Sestiere of Santa Croce.

Historic building in red bricks.

Canal Grande.
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Sestiere of Santa Croce.


immagine didascalia

Historic building in red bricks.


immagine didascalia

Canal Grande.


no map

Sestiere of Santa Croce

The area containing the districts of Santa Croce and San Polo were called “Luprio” in ancient times: a vast area of pools and salt marshes at the beginning of Venice’s history. The sestiere of Santa Croce is to the Northeast of the modern city connected via Piazzale Roma and Ponte della Libertà (1933), the road-bridge that links Venice to the mainland.
This area has been demolished and transformed several times, starting in 1810 when the church and monastery of Santa Croce (hence the name of the area) was demolished to make way for the Papadopoli gardens designed by the architect in the English style, now open to the public.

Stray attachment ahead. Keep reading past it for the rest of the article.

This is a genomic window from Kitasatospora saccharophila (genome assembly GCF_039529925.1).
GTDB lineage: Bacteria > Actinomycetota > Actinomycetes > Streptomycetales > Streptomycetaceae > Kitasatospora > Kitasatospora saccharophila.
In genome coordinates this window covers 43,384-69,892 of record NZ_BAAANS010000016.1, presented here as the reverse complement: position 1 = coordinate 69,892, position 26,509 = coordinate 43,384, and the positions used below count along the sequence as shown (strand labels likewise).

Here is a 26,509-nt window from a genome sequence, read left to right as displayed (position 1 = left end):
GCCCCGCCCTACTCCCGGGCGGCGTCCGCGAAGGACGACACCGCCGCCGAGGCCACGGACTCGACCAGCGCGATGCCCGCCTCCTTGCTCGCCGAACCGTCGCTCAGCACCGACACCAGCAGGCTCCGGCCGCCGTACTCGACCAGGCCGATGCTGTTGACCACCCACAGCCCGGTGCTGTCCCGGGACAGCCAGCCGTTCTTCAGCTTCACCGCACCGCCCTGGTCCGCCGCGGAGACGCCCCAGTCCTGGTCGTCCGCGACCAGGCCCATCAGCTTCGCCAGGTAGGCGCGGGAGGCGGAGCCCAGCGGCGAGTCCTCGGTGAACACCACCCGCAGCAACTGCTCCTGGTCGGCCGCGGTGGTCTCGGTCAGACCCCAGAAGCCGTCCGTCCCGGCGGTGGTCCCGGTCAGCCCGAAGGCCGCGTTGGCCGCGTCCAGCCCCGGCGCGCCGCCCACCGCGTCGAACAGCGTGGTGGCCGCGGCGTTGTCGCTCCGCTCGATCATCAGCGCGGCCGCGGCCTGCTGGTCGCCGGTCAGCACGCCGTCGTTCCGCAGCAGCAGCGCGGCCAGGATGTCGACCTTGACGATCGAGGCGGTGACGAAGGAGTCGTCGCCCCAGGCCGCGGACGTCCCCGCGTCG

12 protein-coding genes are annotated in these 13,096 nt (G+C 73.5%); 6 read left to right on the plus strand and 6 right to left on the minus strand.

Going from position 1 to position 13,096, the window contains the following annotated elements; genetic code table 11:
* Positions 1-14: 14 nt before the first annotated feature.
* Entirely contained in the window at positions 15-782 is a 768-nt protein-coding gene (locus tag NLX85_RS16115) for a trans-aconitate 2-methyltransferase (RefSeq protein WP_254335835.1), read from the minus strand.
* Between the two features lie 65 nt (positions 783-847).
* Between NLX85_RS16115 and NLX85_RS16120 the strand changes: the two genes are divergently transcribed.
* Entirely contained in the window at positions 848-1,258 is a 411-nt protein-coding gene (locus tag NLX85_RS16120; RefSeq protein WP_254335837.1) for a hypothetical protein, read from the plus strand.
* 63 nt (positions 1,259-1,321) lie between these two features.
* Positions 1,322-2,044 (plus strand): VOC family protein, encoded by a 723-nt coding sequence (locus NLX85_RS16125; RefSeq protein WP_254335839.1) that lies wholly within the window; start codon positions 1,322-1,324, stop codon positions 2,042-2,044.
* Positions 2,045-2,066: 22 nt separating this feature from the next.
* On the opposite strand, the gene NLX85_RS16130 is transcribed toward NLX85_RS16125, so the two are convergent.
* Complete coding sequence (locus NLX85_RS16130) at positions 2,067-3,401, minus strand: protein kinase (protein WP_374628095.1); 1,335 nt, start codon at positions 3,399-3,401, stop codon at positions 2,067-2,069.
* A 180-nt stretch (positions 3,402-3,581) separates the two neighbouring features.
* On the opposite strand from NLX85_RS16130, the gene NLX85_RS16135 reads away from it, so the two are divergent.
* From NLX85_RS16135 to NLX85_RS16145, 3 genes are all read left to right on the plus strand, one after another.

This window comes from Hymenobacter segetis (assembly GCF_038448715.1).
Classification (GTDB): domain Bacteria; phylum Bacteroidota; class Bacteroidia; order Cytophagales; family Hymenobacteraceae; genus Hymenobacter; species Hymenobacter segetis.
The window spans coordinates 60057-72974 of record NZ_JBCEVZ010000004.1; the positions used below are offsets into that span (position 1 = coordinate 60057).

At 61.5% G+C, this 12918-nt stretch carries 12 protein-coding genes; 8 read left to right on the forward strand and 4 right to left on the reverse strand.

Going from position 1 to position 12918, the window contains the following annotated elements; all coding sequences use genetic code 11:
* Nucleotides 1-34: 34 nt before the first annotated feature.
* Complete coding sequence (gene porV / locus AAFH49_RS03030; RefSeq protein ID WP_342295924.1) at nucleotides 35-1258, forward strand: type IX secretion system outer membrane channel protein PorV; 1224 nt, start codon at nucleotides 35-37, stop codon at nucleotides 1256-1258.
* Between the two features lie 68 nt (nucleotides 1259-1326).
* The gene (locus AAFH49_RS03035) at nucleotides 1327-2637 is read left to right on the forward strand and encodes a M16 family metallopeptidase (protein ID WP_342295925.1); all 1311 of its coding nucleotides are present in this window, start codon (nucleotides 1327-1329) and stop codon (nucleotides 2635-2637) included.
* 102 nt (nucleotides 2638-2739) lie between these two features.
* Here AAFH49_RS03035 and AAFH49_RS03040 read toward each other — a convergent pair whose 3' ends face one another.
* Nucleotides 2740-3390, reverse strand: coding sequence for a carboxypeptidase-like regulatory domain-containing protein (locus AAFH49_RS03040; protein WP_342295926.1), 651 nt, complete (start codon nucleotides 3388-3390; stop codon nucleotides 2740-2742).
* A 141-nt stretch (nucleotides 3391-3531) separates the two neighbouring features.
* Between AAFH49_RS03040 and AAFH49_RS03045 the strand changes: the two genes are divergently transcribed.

Santa Croce includes some areas that were only built in the 1800s and 1900s, on recently reclaimed islands. These became popular residential areas, as did the nearby  San Polo. It could be said that Santa Croce has the fewest buildings of architectural interest in Venice, though it does contain the churches of San Giacomo dell'Orio and San Stae, the important Ca’ Pesaro Museum, the Fontego dei Tedeschi and the Fontego dei Turchi. The latter, now housing the Natural History Museum, was for many years the symbol of trade between Venice and Muslims, despite the several wars between these two peoples and the resistance and outrage of many Popes.


1100 - 1200  -   - rev. 0.1.6

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